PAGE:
Posted: 7th December 2015

Financial services firms can often fail to unlock the true value of customer complaints. In Huntswood’s recent research, all of the firms we spoke with believed that complainants can be turned into advocates for their business, yet only 12.5% were willing to rate their complaints handling process any better than compliant.

These figures cannot be taken lightly; these firms represent more than 80% of the complaints made in the second half of 2014. Moreover, with the FCA’s figures that financial services firms report about five million complaints each year, and pay out about £5 billion in redress to customers, any positive shifts in firms’ complaint management operations can affect these figures and their own commerciality significantly. With so much hanging in the balance, who will step up to the challenge and lead the industry? And more importantly, how?


In the eyes of the customer, the quality of a firm’s overarching complaints processes will dramatically affect its prospects. Financial services organisations should take note of the voice of the customer - by this we mean not simply the voices that that they hear, but of the ones they don’t. An average of 74% of customers across all sectors who had an issue with their provider did not complain to them. And yet, a vast majority of these non-complainants – 90% to be precise - still take some form of action such as mentioning it to family and friends, posting on social media or forums, and stopping account usage. But how many people do non-complainants share their issue with? Pete Blackshaw’s book, ‘Running a Business in Today’s Consumer Driven World’ explores this in great detail with the attention grabbing claim ‘not 3 but 3,000’. A significant figure, undoubtedly affecting a firm’s potential revenue streams and existing revenue streams, a good example of the ‘leaky bucket’ theory whereby any flow of new customers is offset by the consistent loss of existing customers. Furthermore, how can you investigate and resolve an issue if you don’t actually know about it in the first place? From such consumer research, two points become abundantly clear:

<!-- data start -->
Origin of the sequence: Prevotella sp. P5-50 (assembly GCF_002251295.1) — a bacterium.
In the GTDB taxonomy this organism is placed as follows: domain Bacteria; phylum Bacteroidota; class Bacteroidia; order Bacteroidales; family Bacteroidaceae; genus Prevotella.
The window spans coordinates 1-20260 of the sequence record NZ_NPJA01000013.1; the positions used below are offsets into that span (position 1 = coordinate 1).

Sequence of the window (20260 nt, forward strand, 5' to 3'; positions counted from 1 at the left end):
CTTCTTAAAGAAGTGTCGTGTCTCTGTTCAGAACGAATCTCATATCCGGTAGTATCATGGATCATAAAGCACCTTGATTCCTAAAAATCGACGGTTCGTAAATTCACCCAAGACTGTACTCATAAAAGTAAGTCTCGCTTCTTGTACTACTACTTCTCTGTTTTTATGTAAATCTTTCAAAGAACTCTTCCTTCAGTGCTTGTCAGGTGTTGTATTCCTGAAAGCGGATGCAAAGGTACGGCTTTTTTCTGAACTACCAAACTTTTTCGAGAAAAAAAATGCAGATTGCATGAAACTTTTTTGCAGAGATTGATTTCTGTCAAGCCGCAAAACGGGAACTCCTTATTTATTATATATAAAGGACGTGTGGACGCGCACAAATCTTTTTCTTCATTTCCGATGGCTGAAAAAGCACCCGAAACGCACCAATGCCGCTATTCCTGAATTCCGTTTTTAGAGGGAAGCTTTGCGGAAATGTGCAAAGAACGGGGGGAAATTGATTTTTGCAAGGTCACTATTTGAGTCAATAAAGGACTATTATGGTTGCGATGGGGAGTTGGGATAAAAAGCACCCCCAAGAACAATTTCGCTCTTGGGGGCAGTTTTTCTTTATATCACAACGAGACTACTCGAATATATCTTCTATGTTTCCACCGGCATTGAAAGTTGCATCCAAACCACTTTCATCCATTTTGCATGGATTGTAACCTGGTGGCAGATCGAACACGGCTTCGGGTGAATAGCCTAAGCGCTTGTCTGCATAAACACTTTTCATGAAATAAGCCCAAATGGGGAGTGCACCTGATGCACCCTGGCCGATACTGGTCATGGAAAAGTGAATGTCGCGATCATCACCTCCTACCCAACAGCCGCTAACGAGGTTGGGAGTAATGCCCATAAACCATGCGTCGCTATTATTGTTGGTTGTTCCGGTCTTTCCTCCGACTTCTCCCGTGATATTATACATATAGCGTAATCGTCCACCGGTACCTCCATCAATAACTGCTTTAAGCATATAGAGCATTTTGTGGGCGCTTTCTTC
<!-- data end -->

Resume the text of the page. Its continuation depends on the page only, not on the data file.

• Look to make the most of the complaints that you do receive through effective RCA and its implementation
  • To reduce the number of non-complainants, and potentially, lessen lost business and create further revenue streams, look at why customers with issues don’t feel it’s worth putting a complaint forward. What are your firm’s barriers to complaining? As with 42% of our survey’s non-complainants, do your customers believe making a complaint takes too long? Or like 54%, do they expect the complaints to be handled poorly anyway?


A great complaints department can be the difference between a growing firm and one fighting a war of attrition. A great complaints department can as such, help to plug the ‘leaky bucket’. Complaints are no longer just a bottom line cost, but a source of differentiation, critical to success in an increasingly competitive and consumer-driven market. Customers are being empowered with easier switching and ever more public ways to voice dissatisfaction. Alongside this, competition and disruption are being sparked by technology and propelled by the regulator. With much evidently at stake in the way complaints are handled, how can complaint handling be reshaped in 2016 (and beyond)? A truly effective approach will be one that goes beyond simple customer retention, using analysis and insight to prevent future issues, boost bottom line profitability and make complaints a centre of excellence within the business. Take some time to explore our research and guidance further by downloading a copy of our ‘Complaints Outlook 2016’. The paper contains the output of a survey of 5,000 financial services customers, interviews with 45 firms and insight from Huntswood’s experts. Why is our study called the Complaints Outlook? Prior to the start of the research, we produced a list of 16 issues that we thought complaints leaders faced in 2016. We surveyed a sample of firms and whittled this list down to seven key topics:

  • Implementation of PS 15 / 19
  • Management information and effective oversight
  • Root cause analysis and rectification
  • Quality assurance and outcomes testing
  • Training and competence
  • Vulnerable customers
  • Emergence of new technology in complaints

The report contains a chapter on each of these, featuring insight, best practice and ideas to consider in 2016, gathered from each of these pillars. The consumer research forms both the context and the case for investment in each of these seven areas. We hope that for many firms the content of the report will comply with the 80/20 rule. 80% should serve as validation to your existing operation, while 20% will serve as a challenge or provide ideas for change. This report should also serve as the business case for that change. Download the report here.

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